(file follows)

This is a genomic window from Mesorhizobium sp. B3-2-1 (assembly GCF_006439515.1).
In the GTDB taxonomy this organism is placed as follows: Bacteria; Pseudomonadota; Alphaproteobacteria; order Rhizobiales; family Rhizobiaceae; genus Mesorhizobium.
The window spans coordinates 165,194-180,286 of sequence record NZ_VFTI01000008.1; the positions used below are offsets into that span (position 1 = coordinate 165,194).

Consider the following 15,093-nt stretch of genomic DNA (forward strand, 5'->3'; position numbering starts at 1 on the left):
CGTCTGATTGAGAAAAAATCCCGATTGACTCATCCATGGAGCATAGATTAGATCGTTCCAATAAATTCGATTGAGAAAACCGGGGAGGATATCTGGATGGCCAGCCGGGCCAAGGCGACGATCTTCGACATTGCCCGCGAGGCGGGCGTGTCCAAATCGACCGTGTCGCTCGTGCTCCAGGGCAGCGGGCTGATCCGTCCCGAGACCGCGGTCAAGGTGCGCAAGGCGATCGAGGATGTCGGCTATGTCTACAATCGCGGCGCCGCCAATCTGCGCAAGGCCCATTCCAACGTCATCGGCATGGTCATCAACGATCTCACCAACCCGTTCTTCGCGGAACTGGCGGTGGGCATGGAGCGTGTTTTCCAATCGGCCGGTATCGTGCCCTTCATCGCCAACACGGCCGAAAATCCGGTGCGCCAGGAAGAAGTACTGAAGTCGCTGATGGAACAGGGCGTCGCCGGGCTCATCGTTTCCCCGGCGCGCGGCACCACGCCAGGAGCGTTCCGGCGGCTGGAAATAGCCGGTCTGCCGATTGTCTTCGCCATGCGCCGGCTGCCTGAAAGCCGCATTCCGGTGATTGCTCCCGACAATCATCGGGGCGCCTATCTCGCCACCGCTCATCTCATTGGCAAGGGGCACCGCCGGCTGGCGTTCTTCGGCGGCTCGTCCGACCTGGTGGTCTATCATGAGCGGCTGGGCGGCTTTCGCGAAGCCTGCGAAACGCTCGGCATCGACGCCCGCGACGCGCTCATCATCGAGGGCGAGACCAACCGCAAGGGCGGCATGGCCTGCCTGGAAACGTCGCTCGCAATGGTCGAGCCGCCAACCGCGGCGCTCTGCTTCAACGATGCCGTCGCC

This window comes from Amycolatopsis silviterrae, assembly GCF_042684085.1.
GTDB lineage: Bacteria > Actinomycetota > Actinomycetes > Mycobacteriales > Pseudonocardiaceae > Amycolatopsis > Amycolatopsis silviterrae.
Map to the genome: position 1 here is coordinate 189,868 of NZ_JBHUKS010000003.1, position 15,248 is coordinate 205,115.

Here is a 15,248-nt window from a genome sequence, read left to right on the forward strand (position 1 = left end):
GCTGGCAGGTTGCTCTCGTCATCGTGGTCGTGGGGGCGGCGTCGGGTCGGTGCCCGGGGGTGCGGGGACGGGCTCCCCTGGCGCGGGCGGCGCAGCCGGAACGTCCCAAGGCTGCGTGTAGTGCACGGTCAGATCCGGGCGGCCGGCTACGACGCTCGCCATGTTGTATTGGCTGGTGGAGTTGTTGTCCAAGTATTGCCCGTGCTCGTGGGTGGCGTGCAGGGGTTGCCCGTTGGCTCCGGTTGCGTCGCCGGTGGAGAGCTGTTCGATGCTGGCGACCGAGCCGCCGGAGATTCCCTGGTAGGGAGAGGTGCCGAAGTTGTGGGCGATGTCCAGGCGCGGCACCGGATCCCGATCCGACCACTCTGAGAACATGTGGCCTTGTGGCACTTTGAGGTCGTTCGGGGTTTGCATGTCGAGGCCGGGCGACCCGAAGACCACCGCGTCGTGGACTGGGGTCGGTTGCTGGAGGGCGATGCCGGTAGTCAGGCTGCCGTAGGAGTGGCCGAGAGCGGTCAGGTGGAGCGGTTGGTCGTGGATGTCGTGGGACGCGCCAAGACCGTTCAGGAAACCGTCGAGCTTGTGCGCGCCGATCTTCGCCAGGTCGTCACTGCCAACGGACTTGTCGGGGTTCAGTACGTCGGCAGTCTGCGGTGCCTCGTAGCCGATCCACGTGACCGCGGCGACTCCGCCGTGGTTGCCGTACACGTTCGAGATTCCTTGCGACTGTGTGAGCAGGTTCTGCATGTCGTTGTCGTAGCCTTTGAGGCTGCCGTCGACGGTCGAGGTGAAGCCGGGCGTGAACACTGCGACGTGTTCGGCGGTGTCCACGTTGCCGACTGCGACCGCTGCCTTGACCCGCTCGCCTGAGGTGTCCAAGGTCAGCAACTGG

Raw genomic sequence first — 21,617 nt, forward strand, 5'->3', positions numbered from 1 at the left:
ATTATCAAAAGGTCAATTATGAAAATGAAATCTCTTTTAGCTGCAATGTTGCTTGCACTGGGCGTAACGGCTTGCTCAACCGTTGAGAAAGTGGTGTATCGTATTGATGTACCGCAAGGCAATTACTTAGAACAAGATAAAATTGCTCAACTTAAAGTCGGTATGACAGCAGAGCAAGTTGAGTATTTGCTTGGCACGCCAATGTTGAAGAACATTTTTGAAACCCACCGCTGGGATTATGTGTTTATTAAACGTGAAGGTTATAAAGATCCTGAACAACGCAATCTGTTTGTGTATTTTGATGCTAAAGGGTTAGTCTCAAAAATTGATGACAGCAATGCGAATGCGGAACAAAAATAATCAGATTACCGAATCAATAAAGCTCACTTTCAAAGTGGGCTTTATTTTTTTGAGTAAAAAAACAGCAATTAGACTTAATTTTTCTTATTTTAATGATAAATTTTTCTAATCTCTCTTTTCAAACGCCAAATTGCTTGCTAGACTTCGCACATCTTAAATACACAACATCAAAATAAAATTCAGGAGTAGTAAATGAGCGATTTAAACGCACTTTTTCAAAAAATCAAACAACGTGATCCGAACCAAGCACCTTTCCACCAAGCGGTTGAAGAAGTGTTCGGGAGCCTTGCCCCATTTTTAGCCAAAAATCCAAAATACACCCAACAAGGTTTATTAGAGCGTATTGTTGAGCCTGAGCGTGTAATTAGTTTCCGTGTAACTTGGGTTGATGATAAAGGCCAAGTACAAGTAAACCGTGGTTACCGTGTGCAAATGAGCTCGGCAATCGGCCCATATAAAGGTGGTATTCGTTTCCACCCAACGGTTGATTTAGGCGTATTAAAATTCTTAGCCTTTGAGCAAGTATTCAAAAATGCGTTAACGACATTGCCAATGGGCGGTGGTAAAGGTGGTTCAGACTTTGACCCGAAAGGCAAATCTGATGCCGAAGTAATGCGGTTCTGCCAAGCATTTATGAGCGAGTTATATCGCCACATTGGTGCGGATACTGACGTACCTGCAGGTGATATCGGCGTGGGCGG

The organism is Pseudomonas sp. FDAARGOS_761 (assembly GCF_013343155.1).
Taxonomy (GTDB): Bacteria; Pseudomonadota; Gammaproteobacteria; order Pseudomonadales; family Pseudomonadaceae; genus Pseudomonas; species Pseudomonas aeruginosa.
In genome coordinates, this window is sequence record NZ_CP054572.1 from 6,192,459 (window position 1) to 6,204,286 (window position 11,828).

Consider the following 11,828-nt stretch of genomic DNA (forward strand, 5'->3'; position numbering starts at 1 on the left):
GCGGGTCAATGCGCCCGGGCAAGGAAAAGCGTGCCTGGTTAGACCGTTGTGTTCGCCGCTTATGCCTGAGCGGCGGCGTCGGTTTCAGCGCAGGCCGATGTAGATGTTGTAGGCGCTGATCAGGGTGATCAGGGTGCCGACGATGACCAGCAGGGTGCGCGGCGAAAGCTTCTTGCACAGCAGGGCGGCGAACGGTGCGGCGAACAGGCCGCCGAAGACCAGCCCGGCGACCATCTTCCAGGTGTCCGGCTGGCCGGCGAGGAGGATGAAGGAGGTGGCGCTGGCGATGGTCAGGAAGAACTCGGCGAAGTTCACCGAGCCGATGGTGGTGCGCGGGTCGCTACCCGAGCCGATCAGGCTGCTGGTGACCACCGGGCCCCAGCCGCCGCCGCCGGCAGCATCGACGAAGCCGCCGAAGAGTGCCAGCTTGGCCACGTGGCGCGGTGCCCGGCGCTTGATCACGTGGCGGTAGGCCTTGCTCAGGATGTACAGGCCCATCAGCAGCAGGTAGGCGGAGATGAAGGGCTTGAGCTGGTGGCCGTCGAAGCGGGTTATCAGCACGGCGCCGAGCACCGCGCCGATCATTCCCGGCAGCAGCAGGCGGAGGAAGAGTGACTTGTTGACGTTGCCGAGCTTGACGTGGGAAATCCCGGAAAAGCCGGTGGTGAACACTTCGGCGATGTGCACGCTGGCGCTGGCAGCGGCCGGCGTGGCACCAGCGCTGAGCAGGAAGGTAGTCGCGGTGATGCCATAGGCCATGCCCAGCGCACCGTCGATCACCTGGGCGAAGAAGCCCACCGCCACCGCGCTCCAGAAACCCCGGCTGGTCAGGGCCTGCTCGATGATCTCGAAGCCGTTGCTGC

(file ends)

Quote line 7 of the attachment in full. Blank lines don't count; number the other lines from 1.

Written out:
GTDB lineage: Bacteria > Actinomycetota > Actinomycetes > Mycobacteriales > Pseudonocardiaceae > Amycolatopsis > Amycolatopsis silviterrae.